As far as the hiding of the SSID is concerned: that can make the security even less strong, especially if you activate the option Connect in Windows, even when the network is not broadcasting (go to Network Center, choose Set up a new connection or a new network / manually connecting to a wireless network / Next). In this case, regardless of where your device is located, your laptop will try to track your wireless network by using ‘probe requests’ to find out if the network (SSID) is available.
20 Old networks
How do I avoid that my smartphone, tablet or laptop automatically connects to old, familiar networks?
It is quite handy if your mobile device automatically connects to a network with which you previously had a connection so that you do not have to log in again every time. There is also a risk, of course: hackers can use tools that pick up your device’s search attempts to a known network, after which they can act as the trusted Wi-Fi network. However, it can also be annoying, especially in the case of public hotspots that first require authorization. You are connected, but you can not yet use the network. In these cases, it can be useful to simply ‘forget’ the network.
In Android, you do that via Settings / Network and internet / Wifi, after which you select the offending network and choose Network forgotten. On an iOS device, you do that in much the same way, via Settings / Wi-Fi, after which you tap the I- button next to the network name and forget this network.
On a laptop, with Windows 10 you can manage this from the command prompt (see also question 11) but also via Settings / Network and internet / Wi-Fi / Known networks, after which you click on the network name and select Do not remember.
How do I check if someone secretly uses my (wireless) network?
You can already start by checking the logs of your router. In most cases you as a section status is a list of the devices connected to your network, including IP and MAC address, often the hostname and sometimes the manufacturer, model and operating system. Based on the mac address, you can possibly activate a mac filter on your router (see also question 19). Keep in mind that many routers here only show the devices that were assigned an address via DHCP.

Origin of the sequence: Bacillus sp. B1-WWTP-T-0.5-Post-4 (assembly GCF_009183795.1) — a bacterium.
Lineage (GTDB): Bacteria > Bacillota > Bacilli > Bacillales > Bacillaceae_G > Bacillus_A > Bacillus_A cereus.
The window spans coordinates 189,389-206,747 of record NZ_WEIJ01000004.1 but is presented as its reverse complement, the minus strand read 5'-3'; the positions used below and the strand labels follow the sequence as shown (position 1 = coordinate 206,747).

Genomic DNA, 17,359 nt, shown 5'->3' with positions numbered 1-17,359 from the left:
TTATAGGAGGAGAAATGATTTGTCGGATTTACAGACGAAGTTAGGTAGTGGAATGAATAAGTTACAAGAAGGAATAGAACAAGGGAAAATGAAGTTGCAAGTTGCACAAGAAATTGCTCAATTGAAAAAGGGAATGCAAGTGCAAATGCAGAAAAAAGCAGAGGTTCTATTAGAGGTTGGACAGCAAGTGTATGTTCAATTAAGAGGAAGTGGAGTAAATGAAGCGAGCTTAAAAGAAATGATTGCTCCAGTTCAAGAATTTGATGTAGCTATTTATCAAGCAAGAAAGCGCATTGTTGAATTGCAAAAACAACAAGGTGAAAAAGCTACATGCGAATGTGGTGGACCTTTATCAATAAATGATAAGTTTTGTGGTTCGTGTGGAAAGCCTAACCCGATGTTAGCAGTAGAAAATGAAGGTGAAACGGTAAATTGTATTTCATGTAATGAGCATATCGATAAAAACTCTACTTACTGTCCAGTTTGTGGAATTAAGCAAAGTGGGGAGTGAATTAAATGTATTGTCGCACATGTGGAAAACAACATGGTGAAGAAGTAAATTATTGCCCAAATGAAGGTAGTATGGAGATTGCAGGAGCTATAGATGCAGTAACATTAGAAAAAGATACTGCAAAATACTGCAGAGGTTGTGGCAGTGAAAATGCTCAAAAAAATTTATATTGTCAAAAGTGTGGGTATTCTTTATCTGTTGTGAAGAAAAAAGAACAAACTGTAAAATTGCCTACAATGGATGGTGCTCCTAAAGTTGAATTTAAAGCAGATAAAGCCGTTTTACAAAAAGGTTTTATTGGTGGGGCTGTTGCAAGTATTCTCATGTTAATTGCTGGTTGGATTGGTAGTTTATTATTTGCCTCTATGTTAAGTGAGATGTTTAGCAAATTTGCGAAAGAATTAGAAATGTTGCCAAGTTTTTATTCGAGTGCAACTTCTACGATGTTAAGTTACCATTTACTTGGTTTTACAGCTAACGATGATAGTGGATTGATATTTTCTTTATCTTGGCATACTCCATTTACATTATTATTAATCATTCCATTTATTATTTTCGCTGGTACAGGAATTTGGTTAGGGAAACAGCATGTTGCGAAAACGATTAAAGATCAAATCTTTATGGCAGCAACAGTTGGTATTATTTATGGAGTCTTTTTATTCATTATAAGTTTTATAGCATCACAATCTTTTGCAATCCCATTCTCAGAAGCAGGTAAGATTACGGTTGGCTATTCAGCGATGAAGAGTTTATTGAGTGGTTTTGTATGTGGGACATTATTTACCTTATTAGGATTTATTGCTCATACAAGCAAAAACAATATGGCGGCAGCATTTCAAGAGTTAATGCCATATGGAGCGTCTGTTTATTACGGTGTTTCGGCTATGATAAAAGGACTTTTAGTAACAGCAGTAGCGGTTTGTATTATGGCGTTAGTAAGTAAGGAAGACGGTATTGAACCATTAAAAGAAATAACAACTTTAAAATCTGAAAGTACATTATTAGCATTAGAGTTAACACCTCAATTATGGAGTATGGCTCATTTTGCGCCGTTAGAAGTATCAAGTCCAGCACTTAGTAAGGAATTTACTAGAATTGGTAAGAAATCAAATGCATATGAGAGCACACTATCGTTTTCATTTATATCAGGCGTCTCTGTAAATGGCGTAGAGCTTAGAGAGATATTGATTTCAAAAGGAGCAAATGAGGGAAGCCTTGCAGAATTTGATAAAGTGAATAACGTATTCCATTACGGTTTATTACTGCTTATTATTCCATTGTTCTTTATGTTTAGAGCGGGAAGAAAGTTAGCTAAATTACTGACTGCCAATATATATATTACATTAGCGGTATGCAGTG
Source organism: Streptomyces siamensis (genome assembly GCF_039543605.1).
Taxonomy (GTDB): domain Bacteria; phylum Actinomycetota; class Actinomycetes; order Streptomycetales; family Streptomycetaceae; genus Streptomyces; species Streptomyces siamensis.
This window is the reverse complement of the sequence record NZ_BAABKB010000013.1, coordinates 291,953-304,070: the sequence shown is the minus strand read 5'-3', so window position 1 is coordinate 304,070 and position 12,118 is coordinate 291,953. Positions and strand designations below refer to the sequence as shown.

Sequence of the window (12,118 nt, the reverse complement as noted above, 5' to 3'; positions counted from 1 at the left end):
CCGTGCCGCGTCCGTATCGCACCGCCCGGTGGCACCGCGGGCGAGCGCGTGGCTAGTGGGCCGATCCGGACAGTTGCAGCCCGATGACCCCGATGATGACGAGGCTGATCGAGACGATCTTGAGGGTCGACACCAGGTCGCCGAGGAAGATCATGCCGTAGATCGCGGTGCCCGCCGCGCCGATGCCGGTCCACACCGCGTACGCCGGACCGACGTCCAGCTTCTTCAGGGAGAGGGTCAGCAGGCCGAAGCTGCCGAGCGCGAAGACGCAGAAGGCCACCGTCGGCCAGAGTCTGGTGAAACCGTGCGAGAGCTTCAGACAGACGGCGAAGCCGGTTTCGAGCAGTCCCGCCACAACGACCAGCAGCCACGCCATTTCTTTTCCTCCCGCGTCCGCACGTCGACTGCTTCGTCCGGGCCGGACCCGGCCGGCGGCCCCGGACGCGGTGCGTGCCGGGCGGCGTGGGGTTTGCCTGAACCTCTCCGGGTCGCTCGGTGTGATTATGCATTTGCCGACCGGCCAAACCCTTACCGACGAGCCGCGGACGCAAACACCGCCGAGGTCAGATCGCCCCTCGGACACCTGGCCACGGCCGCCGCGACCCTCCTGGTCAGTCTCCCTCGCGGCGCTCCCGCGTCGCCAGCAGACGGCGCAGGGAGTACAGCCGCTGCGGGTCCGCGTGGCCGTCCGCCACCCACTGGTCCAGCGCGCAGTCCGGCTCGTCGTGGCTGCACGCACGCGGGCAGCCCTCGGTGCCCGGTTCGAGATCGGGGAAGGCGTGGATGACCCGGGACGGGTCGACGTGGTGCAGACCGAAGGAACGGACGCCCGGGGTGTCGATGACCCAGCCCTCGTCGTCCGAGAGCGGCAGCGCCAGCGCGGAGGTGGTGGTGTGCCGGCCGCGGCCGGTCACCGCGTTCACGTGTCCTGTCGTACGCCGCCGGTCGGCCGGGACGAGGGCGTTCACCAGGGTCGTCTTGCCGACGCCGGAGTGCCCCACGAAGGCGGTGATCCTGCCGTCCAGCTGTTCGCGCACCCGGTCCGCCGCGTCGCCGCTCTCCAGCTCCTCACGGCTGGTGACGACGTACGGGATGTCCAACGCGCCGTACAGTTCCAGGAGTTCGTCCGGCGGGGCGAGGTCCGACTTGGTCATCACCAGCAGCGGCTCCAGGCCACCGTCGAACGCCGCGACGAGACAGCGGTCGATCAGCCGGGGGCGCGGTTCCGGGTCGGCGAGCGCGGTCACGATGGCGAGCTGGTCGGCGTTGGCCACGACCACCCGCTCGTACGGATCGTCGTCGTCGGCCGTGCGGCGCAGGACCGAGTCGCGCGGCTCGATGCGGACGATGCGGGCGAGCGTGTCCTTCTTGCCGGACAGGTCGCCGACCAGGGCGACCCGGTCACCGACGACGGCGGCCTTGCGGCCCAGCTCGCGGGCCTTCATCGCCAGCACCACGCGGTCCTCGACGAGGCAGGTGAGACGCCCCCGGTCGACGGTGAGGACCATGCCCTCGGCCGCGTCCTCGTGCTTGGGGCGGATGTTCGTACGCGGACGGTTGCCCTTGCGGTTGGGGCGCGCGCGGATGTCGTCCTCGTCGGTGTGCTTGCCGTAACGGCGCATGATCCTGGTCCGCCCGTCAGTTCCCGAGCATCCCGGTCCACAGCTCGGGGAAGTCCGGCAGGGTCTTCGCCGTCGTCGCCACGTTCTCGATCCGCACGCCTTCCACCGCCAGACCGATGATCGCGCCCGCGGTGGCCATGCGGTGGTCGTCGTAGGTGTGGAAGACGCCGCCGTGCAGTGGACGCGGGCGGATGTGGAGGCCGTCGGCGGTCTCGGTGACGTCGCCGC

Furthermore, instead of sporadically checking for an unknown or unauthorized device on your network, you can use a tool such as Wireless Network Watcher or Soft Perfect WiFi Guard. The first tool continuously scans your network in the background and plays a sound as soon as a new device establishes a connection. The second tool is slightly more flexible: you determine the scanning frequency yourself and you can also set up devices as ‘trusted’ so that they will be ignored from now on. With both tools, make sure that you select the right network adapter.
The LED of my (wireless) router just keeps flashing. Should I be alarmed?
The intensity with which the LED of your router is flashing is of course not the most reliable way to check the extent to which your network (adapter) is effectively loaded.
With a Windows PC, you get more clarity via the built-in task management (Ctrl + Shift + Esc) on the Network tab: you can read the amount of data traffic per application or process. You can get even more details via the Source Check module (press Windows-key + R and run the resmon command), including on the Network tab and in particular in the Processes with network activity section. Place a check mark next to an item for more details. Or you can use a tool like Net Limiter. It not only allows you to monitor data traffic from or to the Internet, you can also prioritize or limit traffic from specific apps to quantity or time use.